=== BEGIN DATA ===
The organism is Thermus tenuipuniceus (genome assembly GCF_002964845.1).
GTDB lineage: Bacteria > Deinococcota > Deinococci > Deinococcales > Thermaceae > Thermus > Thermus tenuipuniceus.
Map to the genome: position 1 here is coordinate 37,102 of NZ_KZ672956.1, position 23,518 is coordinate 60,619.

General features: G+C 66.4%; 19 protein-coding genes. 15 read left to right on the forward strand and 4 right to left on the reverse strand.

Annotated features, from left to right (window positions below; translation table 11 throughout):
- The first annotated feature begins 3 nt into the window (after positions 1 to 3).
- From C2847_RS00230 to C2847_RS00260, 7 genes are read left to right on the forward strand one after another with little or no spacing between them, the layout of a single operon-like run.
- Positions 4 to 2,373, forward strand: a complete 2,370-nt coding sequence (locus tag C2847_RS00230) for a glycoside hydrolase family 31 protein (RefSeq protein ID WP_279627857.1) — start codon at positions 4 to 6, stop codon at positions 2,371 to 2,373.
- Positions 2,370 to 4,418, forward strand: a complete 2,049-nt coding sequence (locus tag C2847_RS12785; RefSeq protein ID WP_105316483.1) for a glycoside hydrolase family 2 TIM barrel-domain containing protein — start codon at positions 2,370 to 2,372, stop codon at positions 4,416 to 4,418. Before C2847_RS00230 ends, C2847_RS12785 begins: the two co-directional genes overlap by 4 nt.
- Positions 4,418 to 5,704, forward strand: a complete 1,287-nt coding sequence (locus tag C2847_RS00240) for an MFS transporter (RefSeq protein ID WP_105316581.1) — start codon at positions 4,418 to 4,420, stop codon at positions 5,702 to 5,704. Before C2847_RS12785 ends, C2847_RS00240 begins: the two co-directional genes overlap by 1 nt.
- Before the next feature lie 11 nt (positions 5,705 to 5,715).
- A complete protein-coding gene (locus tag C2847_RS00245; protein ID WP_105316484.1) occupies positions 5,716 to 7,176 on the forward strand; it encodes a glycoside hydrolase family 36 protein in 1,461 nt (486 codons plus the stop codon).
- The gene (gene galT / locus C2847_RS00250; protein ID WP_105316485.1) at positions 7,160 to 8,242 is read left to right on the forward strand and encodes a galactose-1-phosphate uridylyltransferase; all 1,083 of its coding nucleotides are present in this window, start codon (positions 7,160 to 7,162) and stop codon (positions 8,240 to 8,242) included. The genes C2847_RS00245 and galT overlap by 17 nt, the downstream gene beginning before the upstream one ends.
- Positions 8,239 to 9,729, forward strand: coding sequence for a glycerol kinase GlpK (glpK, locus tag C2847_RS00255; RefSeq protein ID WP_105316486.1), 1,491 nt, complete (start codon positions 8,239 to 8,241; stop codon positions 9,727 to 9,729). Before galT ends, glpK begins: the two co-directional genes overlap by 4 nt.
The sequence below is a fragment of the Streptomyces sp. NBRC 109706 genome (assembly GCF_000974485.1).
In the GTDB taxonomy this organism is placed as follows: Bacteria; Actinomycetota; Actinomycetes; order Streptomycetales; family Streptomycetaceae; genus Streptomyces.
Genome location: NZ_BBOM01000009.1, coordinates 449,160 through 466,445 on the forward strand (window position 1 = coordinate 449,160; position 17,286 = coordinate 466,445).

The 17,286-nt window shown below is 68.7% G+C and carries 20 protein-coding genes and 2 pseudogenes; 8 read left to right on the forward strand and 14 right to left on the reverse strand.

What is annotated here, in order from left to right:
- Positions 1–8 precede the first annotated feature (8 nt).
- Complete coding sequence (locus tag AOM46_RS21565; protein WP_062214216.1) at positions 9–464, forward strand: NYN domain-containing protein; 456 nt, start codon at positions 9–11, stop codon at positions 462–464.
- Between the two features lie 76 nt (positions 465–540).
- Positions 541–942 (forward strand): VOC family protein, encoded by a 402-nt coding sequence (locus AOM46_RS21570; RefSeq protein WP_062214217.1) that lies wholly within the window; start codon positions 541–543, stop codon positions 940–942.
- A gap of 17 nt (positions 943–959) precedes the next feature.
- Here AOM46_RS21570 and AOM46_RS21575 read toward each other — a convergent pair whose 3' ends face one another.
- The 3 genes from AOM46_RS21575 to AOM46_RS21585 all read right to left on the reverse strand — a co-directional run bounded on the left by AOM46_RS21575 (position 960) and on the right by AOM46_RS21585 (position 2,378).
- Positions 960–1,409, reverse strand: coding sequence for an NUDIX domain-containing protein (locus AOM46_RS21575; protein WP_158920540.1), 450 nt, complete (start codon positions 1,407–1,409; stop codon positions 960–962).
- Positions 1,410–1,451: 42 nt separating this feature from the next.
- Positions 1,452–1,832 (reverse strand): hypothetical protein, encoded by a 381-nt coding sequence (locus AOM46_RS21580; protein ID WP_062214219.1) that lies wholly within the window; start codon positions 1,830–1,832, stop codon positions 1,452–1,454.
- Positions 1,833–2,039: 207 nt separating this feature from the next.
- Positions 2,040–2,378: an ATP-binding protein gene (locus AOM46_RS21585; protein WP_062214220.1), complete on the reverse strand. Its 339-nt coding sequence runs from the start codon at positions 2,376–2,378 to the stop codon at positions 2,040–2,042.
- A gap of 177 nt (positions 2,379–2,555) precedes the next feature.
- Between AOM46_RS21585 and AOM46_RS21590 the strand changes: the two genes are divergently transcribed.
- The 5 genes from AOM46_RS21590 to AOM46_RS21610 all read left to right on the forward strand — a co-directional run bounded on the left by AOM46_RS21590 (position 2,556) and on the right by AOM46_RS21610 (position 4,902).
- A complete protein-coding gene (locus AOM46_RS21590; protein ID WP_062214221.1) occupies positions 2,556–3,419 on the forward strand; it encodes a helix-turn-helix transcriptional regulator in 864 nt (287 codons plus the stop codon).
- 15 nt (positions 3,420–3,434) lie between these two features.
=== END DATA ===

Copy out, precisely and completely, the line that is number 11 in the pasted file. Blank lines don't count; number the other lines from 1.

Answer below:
- Before the next feature lie 11 nt (positions 5,705 to 5,715).